World Health Organisations Antibiotic Awareness Week 13th – 19th November 2017
World Health Organisations Antibiotic Awareness Week aims to build awareness around our precious resource. This week aims to help the wider community understand Antibiotic Resistance through 5 strategic objectives:
- To improve awareness and understanding of antimicrobial resistance
- To strengthen surveillance and research
- To reduce the incidence of infection
- To optimize the use of antimicrobial medicines
- To ensure sustainable investment in countering antimicrobial resistance
Antibiotic resistance is the ability of bacteria and other microorganisms to resist the effects of an antibiotic – which they were once sensitive to. Antibiotic resistance is a major concern of the overuse of antibiotics, also known as drug resistance.
Behavioural changes and actions must be taken to reduce the spread of infections through vaccination, hand washing, practising safer sex, and good food hygiene.
The world urgently needs to change the way it prescribes and uses antibiotics. Health practitioners must use resources available, in line with current guidelines when prescribing. Individuals must only take antibiotics directly as they are prescribed, they must never share antibiotics or demand them if your health care workers says they are not necessary.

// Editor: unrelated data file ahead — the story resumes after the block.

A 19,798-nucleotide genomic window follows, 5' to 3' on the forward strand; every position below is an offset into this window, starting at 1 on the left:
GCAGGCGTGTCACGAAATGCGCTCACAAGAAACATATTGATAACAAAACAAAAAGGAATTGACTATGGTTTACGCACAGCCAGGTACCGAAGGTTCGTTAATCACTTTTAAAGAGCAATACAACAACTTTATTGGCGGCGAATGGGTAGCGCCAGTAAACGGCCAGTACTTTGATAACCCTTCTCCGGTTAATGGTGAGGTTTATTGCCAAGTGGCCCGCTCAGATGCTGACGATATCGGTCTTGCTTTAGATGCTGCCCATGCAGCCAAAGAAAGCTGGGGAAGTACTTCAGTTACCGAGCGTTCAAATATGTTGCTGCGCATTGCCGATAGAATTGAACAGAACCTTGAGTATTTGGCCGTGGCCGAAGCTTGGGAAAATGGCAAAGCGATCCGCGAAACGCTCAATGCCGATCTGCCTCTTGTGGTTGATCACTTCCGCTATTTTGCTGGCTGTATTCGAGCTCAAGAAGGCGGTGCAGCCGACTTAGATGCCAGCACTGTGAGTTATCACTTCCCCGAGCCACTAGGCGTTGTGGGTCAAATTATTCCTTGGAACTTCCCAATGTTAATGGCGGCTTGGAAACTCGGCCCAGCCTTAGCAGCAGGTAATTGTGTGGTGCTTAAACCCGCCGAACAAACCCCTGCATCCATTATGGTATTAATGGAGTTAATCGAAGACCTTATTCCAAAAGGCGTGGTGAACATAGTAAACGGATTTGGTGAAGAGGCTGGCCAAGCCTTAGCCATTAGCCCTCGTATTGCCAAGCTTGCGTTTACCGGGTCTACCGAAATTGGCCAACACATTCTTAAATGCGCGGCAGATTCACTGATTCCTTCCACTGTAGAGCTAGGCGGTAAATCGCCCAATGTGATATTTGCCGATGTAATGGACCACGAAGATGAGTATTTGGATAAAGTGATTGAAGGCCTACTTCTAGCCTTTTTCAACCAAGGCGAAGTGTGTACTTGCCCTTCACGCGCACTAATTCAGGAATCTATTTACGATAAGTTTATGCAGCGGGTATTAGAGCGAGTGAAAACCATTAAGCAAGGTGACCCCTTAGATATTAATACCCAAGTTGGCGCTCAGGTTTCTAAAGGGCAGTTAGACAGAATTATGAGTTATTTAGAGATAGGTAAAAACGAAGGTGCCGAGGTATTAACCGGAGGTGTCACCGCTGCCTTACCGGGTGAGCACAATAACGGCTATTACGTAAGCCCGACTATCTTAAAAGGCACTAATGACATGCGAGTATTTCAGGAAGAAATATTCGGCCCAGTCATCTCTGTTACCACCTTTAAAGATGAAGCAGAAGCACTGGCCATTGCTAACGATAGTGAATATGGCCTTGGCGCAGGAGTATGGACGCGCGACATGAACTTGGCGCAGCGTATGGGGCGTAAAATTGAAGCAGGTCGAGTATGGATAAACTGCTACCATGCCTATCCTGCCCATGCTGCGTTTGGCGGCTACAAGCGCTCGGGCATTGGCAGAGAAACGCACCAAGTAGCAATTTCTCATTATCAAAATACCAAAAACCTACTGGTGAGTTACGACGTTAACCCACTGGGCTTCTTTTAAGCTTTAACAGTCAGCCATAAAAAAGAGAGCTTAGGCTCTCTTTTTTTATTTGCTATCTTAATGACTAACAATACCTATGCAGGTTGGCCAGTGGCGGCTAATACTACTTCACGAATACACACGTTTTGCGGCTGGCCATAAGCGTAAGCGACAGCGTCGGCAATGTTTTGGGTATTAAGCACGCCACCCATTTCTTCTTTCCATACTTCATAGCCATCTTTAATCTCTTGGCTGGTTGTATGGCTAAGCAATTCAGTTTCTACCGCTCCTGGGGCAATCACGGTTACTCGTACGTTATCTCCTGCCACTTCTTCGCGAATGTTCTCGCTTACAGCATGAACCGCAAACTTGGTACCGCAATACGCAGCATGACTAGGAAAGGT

Without urgent action, we are heading for a post-antibiotic era, in which common infections and minor injuries can once again kill
- Antibiotic resistance is one of the biggest threats to global health, food security, and development today
- Antibiotic resistance can affect anyone, of any age, in any country
- Antibiotic resistance occurs naturally, but misuse of antibiotics in humans and animals is accelerating the process
- A growing number of infections – such as pneumonia, tuberculosis, and gonorrhoea – are becoming harder to treat as the antibiotics used to treat them become less effective
- Antibiotic resistance leads to longer hospital stays, higher medical costs and increased mortality